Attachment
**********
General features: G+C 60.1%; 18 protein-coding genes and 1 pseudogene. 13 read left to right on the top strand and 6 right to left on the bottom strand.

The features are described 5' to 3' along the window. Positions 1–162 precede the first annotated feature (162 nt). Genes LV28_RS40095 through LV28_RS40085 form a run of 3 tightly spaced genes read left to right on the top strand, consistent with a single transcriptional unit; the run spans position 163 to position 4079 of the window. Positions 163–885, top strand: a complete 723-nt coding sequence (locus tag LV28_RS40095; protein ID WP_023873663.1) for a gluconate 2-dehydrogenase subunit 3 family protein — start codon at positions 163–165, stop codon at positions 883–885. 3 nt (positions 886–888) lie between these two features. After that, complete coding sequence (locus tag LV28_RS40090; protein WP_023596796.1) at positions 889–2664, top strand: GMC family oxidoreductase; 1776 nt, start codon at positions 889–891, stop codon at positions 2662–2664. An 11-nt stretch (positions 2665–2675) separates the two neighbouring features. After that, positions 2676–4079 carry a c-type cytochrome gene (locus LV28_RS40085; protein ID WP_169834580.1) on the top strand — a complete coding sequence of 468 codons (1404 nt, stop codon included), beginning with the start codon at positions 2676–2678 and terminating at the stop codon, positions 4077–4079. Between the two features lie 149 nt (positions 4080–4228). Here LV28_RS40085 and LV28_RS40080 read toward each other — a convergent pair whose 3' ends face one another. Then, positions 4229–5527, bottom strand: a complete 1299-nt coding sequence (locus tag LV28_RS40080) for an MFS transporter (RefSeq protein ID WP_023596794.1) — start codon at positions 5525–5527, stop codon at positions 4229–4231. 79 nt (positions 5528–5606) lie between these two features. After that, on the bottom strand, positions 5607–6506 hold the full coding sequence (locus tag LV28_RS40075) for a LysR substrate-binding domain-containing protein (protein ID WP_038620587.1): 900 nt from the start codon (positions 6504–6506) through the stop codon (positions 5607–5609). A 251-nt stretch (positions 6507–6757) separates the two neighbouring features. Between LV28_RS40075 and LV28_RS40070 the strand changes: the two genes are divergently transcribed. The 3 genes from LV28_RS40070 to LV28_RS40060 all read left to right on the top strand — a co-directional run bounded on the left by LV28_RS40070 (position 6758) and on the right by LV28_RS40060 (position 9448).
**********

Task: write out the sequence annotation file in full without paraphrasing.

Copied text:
General features: G+C 60.1%; 18 protein-coding genes and 1 pseudogene. 13 read left to right on the top strand and 6 right to left on the bottom strand.

The features are described 5' to 3' along the window. Positions 1–162 precede the first annotated feature (162 nt). Genes LV28_RS40095 through LV28_RS40085 form a run of 3 tightly spaced genes read left to right on the top strand, consistent with a single transcriptional unit; the run spans position 163 to position 4079 of the window. Positions 163–885, top strand: a complete 723-nt coding sequence (locus tag LV28_RS40095; protein ID WP_023873663.1) for a gluconate 2-dehydrogenase subunit 3 family protein — start codon at positions 163–165, stop codon at positions 883–885. 3 nt (positions 886–888) lie between these two features. After that, complete coding sequence (locus tag LV28_RS40090; protein WP_023596796.1) at positions 889–2664, top strand: GMC family oxidoreductase; 1776 nt, start codon at positions 889–891, stop codon at positions 2662–2664. An 11-nt stretch (positions 2665–2675) separates the two neighbouring features. After that, positions 2676–4079 carry a c-type cytochrome gene (locus LV28_RS40085; protein ID WP_169834580.1) on the top strand — a complete coding sequence of 468 codons (1404 nt, stop codon included), beginning with the start codon at positions 2676–2678 and terminating at the stop codon, positions 4077–4079. Between the two features lie 149 nt (positions 4080–4228). Here LV28_RS40085 and LV28_RS40080 read toward each other — a convergent pair whose 3' ends face one another. Then, positions 4229–5527, bottom strand: a complete 1299-nt coding sequence (locus tag LV28_RS40080) for an MFS transporter (RefSeq protein ID WP_023596794.1) — start codon at positions 5525–5527, stop codon at positions 4229–4231. 79 nt (positions 5528–5606) lie between these two features. After that, on the bottom strand, positions 5607–6506 hold the full coding sequence (locus tag LV28_RS40075) for a LysR substrate-binding domain-containing protein (protein ID WP_038620587.1): 900 nt from the start codon (positions 6504–6506) through the stop codon (positions 5607–5609). A 251-nt stretch (positions 6507–6757) separates the two neighbouring features. Between LV28_RS40075 and LV28_RS40070 the strand changes: the two genes are divergently transcribed. The 3 genes from LV28_RS40070 to LV28_RS40060 all read left to right on the top strand — a co-directional run bounded on the left by LV28_RS40070 (position 6758) and on the right by LV28_RS40060 (position 9448).